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Huayang Group’s spectacular ‘ring of debt’

(ATF) The Bank of Fushun has sued China Huayang Economic and Trade Group Co Ltd – Huayang Group – to publicise its outstanding debt and bond defaults.

Al Jazeera recently published a video on the ‘Fushun Ghost City‘ to illustrate China’s spectacular economic problems and inefficiencies.

According to reports from China Business Daily, China Finance and China Economic Net, as of now, the company has defaulted on seven bonds. Wind data shows that the balance of the seven bonds totals more than 6 billion yuan (US$886 million). 

The last time Huayang Group disclosed its financial report was the third quarter of 2019. It showed that as of September 30, 2019, Huayang Group had a total debt of 25.17 billion yuan (about $3.72 billion). According to the incomplete statistics from Tianyan, some 15 banks and 11 other financial institutions have had disputes with the group this year.

Seven bonds in default

Specifically, according to Fushun Bank’s complaint, on February 2, 2018, the bank commissioned the “18 Huayang Economic and Trade SCP001” bond issued by Huayang Group for 50 million yuan. The short-term bond was issued on that date and ended on October 30, 2018.

The bond eventually became overdue. Huayang Group issued an announcement saying the firm’s liquidity was insufficient due to bank borrowing and suspended loans. As of October 30, 2018, Huayang Group had failed to raise the full amount of funds to redeem the “18 Huayang Economic and Trade SCP001” bond, as agreed, with the firm failing to repay the principal and interest in full on time. This was a substantial breach of contract.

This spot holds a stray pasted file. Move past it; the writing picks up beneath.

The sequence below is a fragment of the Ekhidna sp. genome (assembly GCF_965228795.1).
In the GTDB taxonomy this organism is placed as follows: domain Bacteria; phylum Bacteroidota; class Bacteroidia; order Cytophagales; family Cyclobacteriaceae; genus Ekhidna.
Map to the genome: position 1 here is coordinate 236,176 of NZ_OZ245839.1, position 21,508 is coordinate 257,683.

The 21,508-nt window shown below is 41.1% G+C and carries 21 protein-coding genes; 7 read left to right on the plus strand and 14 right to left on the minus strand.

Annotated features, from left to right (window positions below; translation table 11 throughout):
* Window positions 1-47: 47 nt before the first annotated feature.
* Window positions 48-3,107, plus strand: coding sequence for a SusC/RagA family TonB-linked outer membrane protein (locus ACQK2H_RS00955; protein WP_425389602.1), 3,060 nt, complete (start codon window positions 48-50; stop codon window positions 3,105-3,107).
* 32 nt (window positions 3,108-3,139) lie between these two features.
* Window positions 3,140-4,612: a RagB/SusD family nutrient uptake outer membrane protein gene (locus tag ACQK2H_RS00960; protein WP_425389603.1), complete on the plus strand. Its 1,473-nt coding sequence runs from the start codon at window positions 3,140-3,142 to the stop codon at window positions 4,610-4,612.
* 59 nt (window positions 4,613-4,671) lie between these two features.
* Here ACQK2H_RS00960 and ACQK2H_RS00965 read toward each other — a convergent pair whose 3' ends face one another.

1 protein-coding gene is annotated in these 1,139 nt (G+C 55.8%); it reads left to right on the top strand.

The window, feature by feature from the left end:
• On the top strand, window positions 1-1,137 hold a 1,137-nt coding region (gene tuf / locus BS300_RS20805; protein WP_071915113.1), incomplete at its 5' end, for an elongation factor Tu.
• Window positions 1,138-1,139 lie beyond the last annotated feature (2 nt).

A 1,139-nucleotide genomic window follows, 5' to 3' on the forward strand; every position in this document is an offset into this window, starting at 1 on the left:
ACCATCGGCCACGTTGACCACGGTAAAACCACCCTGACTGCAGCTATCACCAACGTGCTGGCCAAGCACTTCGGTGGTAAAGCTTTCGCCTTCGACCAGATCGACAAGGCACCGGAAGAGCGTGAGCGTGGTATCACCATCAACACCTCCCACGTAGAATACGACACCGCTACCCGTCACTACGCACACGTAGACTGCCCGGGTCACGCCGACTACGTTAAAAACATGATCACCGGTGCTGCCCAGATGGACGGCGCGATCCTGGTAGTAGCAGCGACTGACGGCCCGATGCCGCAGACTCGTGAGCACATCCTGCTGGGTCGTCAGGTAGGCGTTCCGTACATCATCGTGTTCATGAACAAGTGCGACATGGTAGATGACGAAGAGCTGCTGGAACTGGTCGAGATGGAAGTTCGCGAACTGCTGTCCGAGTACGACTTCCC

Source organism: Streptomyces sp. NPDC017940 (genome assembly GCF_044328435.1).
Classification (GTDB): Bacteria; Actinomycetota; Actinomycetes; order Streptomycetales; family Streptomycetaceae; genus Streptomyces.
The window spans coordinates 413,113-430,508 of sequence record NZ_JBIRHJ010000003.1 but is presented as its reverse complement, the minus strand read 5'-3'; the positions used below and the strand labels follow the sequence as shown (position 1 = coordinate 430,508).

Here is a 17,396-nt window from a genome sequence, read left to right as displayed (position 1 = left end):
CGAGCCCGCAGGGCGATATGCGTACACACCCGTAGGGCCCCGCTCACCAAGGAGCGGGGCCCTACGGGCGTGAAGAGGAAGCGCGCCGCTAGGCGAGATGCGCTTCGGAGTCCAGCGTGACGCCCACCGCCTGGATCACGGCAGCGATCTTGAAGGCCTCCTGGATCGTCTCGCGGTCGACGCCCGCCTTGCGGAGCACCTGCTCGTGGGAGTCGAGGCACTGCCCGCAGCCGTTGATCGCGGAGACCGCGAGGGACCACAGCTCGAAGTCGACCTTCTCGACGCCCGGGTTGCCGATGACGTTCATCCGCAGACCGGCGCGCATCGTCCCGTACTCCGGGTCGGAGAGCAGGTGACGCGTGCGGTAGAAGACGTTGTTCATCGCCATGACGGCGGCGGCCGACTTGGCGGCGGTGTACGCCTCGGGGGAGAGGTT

Fushun Bank alleged that as of January 6, 2019, Huayang Group had to pay 50 million yuan in unpaid principal, and requested the court to order Huayang Group and others to jointly pay. The principal and interest of the bonds were not redeemed on schedule – a debt totalling 54.23 million yuan (including penalty interest of 4.23 million yuan).

After Huayang Group filed an objection, the case was transferred to Beijing No. 2 Intermediate People’s Court for trial. But news reports said the bank did not want to comment on this matter.

According to Huayang Group’s website, the company has been directly under the China Council for the Promotion of International Trade since 1993 and was elected as the vice-chairman unit of the China International Chamber of Commerce many times. It set up a joint venture in Dalian, China’s largest industrial chemical manufacturer – Huayang Ensai Company. But Tianyan data checks show that the company has been listed by the court as a restricted entity more than 20 times.

From the perspective of the bond situation, a number of Huayang Group’s lead bond underwriters have made announcements since August explaining the handling of the group’s bond defaults. An announcement this month involved a total of seven default bonds: 18 Huayang Economic and Trade SCP003, 18 Huayang Economic and Trade SCP002, 18 Huayang Economic and Trade SCP001, 18 Huayang Economic and Trade CP002, and 18 Huayang Economic and Trade CP001, 15 Huayang Economic and Trade MTN001, and 14 Huayang Economic and Trade MTN001.

According to statistics from Wind, Huayang Group’s current bond debt totals 9.433 billion yuan, including 6.42 billion from the seven defaulted bonds. But the group also has four outstanding unpaid bonds: 17 Huayang 02, 17 Huayang 01, 16 Huayang 01 and 17 Huayang 04. The balance of these bonds was 3.01 billion yuan.

26 banks, institutions in legal quagmire